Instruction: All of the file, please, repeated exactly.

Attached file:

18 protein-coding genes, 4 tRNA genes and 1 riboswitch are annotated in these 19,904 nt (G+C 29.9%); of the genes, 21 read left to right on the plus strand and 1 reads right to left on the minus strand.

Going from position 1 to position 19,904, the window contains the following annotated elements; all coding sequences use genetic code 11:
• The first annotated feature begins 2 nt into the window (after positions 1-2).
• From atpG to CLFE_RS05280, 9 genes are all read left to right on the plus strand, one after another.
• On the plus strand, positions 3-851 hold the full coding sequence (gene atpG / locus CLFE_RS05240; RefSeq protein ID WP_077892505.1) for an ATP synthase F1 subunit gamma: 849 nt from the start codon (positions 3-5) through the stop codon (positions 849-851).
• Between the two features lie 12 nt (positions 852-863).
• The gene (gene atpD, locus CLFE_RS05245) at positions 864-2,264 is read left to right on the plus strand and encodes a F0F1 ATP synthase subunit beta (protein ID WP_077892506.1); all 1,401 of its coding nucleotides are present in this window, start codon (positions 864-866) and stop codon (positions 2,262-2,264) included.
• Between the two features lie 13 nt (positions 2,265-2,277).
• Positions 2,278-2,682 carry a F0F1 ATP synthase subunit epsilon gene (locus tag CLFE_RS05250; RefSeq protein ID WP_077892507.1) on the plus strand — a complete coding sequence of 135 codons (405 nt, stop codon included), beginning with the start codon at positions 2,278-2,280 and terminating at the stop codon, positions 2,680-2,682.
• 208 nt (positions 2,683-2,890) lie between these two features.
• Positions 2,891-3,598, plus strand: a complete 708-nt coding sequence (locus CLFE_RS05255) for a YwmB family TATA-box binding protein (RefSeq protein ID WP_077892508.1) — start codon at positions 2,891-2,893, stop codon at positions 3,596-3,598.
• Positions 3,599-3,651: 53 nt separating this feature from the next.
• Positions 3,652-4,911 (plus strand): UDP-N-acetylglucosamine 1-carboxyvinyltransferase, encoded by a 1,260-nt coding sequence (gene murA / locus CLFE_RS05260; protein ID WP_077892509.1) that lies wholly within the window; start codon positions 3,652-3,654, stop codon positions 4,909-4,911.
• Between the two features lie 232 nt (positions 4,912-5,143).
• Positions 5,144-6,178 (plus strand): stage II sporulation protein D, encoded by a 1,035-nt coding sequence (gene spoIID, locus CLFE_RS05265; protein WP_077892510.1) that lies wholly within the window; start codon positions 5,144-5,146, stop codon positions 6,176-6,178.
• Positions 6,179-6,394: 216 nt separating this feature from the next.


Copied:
18 protein-coding genes, 4 tRNA genes and 1 riboswitch are annotated in these 19,904 nt (G+C 29.9%); of the genes, 21 read left to right on the plus strand and 1 reads right to left on the minus strand.

Going from position 1 to position 19,904, the window contains the following annotated elements; all coding sequences use genetic code 11:
• The first annotated feature begins 2 nt into the window (after positions 1-2).
• From atpG to CLFE_RS05280, 9 genes are all read left to right on the plus strand, one after another.
• On the plus strand, positions 3-851 hold the full coding sequence (gene atpG / locus CLFE_RS05240; RefSeq protein ID WP_077892505.1) for an ATP synthase F1 subunit gamma: 849 nt from the start codon (positions 3-5) through the stop codon (positions 849-851).
• Between the two features lie 12 nt (positions 852-863).
• The gene (gene atpD, locus CLFE_RS05245) at positions 864-2,264 is read left to right on the plus strand and encodes a F0F1 ATP synthase subunit beta (protein ID WP_077892506.1); all 1,401 of its coding nucleotides are present in this window, start codon (positions 864-866) and stop codon (positions 2,262-2,264) included.
• Between the two features lie 13 nt (positions 2,265-2,277).
• Positions 2,278-2,682 carry a F0F1 ATP synthase subunit epsilon gene (locus tag CLFE_RS05250; RefSeq protein ID WP_077892507.1) on the plus strand — a complete coding sequence of 135 codons (405 nt, stop codon included), beginning with the start codon at positions 2,278-2,280 and terminating at the stop codon, positions 2,680-2,682.
• 208 nt (positions 2,683-2,890) lie between these two features.
• Positions 2,891-3,598, plus strand: a complete 708-nt coding sequence (locus CLFE_RS05255) for a YwmB family TATA-box binding protein (RefSeq protein ID WP_077892508.1) — start codon at positions 2,891-2,893, stop codon at positions 3,596-3,598.
• Positions 3,599-3,651: 53 nt separating this feature from the next.
• Positions 3,652-4,911 (plus strand): UDP-N-acetylglucosamine 1-carboxyvinyltransferase, encoded by a 1,260-nt coding sequence (gene murA / locus CLFE_RS05260; protein ID WP_077892509.1) that lies wholly within the window; start codon positions 3,652-3,654, stop codon positions 4,909-4,911.
• Between the two features lie 232 nt (positions 4,912-5,143).
• Positions 5,144-6,178 (plus strand): stage II sporulation protein D, encoded by a 1,035-nt coding sequence (gene spoIID, locus CLFE_RS05265; protein WP_077892510.1) that lies wholly within the window; start codon positions 5,144-5,146, stop codon positions 6,176-6,178.
• Positions 6,179-6,394: 216 nt separating this feature from the next.